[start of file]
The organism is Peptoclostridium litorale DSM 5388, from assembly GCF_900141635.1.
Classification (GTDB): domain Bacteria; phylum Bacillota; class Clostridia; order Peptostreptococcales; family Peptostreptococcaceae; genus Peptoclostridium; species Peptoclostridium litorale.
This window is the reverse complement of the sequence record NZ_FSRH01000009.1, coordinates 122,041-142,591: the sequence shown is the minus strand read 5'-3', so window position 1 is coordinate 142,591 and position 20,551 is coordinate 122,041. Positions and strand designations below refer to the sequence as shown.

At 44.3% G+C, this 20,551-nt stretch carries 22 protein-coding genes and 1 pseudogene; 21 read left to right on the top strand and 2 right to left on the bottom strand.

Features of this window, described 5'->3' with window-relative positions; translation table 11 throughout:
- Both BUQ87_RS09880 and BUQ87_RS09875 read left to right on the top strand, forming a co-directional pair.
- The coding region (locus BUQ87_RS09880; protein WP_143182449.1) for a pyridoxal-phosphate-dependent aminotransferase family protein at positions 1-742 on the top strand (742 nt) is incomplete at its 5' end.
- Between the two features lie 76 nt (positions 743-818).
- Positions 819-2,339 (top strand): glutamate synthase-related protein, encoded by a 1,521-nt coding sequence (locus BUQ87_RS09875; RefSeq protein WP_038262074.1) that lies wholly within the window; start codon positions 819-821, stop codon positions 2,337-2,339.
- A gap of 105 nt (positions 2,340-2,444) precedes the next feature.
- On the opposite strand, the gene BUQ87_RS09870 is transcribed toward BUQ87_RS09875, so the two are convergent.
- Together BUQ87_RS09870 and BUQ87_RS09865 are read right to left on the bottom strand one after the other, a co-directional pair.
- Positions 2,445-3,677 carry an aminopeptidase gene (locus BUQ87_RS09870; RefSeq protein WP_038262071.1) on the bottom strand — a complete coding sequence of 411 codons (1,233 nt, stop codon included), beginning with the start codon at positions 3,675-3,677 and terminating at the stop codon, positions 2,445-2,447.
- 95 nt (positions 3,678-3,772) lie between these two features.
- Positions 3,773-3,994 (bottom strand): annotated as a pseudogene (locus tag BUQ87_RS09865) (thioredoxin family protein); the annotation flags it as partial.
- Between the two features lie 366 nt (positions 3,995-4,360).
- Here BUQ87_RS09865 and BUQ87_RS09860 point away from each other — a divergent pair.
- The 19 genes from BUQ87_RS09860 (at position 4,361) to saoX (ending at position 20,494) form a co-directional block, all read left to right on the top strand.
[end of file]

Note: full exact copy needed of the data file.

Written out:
The organism is Peptoclostridium litorale DSM 5388, from assembly GCF_900141635.1.
Classification (GTDB): domain Bacteria; phylum Bacillota; class Clostridia; order Peptostreptococcales; family Peptostreptococcaceae; genus Peptoclostridium; species Peptoclostridium litorale.
This window is the reverse complement of the sequence record NZ_FSRH01000009.1, coordinates 122,041-142,591: the sequence shown is the minus strand read 5'-3', so window position 1 is coordinate 142,591 and position 20,551 is coordinate 122,041. Positions and strand designations below refer to the sequence as shown.

At 44.3% G+C, this 20,551-nt stretch carries 22 protein-coding genes and 1 pseudogene; 21 read left to right on the top strand and 2 right to left on the bottom strand.

Features of this window, described 5'->3' with window-relative positions; translation table 11 throughout:
- Both BUQ87_RS09880 and BUQ87_RS09875 read left to right on the top strand, forming a co-directional pair.
- The coding region (locus BUQ87_RS09880; protein WP_143182449.1) for a pyridoxal-phosphate-dependent aminotransferase family protein at positions 1-742 on the top strand (742 nt) is incomplete at its 5' end.
- Between the two features lie 76 nt (positions 743-818).
- Positions 819-2,339 (top strand): glutamate synthase-related protein, encoded by a 1,521-nt coding sequence (locus BUQ87_RS09875; RefSeq protein WP_038262074.1) that lies wholly within the window; start codon positions 819-821, stop codon positions 2,337-2,339.
- A gap of 105 nt (positions 2,340-2,444) precedes the next feature.
- On the opposite strand, the gene BUQ87_RS09870 is transcribed toward BUQ87_RS09875, so the two are convergent.
- Together BUQ87_RS09870 and BUQ87_RS09865 are read right to left on the bottom strand one after the other, a co-directional pair.
- Positions 2,445-3,677 carry an aminopeptidase gene (locus BUQ87_RS09870; RefSeq protein WP_038262071.1) on the bottom strand — a complete coding sequence of 411 codons (1,233 nt, stop codon included), beginning with the start codon at positions 3,675-3,677 and terminating at the stop codon, positions 2,445-2,447.
- 95 nt (positions 3,678-3,772) lie between these two features.
- Positions 3,773-3,994 (bottom strand): annotated as a pseudogene (locus tag BUQ87_RS09865) (thioredoxin family protein); the annotation flags it as partial.
- Between the two features lie 366 nt (positions 3,995-4,360).
- Here BUQ87_RS09865 and BUQ87_RS09860 point away from each other — a divergent pair.
- The 19 genes from BUQ87_RS09860 (at position 4,361) to saoX (ending at position 20,494) form a co-directional block, all read left to right on the top strand.